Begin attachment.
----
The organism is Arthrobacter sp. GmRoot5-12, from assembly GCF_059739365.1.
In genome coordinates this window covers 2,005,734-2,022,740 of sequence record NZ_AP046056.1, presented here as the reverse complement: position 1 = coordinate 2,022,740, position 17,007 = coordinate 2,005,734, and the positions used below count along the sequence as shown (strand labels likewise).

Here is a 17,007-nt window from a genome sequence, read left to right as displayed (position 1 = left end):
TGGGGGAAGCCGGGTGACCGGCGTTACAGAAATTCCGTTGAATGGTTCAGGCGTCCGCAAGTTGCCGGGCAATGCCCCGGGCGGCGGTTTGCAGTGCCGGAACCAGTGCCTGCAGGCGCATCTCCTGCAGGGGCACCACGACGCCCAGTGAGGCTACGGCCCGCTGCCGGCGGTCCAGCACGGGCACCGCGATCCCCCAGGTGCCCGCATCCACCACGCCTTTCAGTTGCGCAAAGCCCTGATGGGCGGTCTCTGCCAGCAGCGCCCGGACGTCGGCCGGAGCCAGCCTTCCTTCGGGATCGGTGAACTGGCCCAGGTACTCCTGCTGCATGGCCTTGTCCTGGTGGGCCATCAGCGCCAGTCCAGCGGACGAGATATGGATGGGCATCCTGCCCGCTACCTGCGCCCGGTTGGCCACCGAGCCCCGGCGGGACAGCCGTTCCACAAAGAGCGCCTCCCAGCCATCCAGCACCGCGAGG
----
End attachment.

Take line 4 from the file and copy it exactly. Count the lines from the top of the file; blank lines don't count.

TGGGGGAAGCCGGGTGACCGGCGTTACAGAAATTCCGTTGAATGGTTCAGGCGTCCGCAAGTTGCCGGGCAATGCCCCGGGCGGCGGTTTGCAGTGCCGGAACCAGTGCCTGCAGGCGCATCTCCTGCAGGGGCACCACGACGCCCAGTGAGGCTACGGCCCGCTGCCGGCGGTCCAGCACGGGCACCGCGATCCCCCAGGTGCCCGCATCCACCACGCCTTTCAGTTGCGCAAAGCCCTGATGGGCGGTCTCTGCCAGCAGCGCCCGGACGTCGGCCGGAGCCAGCCTTCCTTCGGGATCGGTGAACTGGCCCAGGTACTCCTGCTGCATGGCCTTGTCCTGGTGGGCCATCAGCGCCAGTCCAGCGGACGAGATATGGATGGGCATCCTGCCCGCTACCTGCGCCCGGTTGGCCACCGAGCCCCGGCGGGACAGCCGTTCCACAAAGAGCGCCTCCCAGCCATCCAGCACCGCGAGG